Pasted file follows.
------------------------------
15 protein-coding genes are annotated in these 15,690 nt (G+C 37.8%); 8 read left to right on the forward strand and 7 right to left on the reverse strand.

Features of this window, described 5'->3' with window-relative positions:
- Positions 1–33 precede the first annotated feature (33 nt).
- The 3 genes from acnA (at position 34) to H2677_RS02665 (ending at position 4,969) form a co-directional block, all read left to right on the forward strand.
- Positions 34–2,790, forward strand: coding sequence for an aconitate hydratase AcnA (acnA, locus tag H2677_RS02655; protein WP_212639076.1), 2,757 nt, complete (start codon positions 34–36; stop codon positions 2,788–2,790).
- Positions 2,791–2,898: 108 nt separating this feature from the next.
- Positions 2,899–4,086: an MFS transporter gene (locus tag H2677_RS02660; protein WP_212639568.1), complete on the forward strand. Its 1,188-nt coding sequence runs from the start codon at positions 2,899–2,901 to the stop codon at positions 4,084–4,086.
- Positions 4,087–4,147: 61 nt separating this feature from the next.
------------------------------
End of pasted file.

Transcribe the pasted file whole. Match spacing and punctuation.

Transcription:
15 protein-coding genes are annotated in these 15,690 nt (G+C 37.8%); 8 read left to right on the forward strand and 7 right to left on the reverse strand.

Features of this window, described 5'->3' with window-relative positions:
- Positions 1–33 precede the first annotated feature (33 nt).
- The 3 genes from acnA (at position 34) to H2677_RS02665 (ending at position 4,969) form a co-directional block, all read left to right on the forward strand.
- Positions 34–2,790, forward strand: coding sequence for an aconitate hydratase AcnA (acnA, locus tag H2677_RS02655; protein WP_212639076.1), 2,757 nt, complete (start codon positions 34–36; stop codon positions 2,788–2,790).
- Positions 2,791–2,898: 108 nt separating this feature from the next.
- Positions 2,899–4,086: an MFS transporter gene (locus tag H2677_RS02660; protein WP_212639568.1), complete on the forward strand. Its 1,188-nt coding sequence runs from the start codon at positions 2,899–2,901 to the stop codon at positions 4,084–4,086.
- Positions 4,087–4,147: 61 nt separating this feature from the next.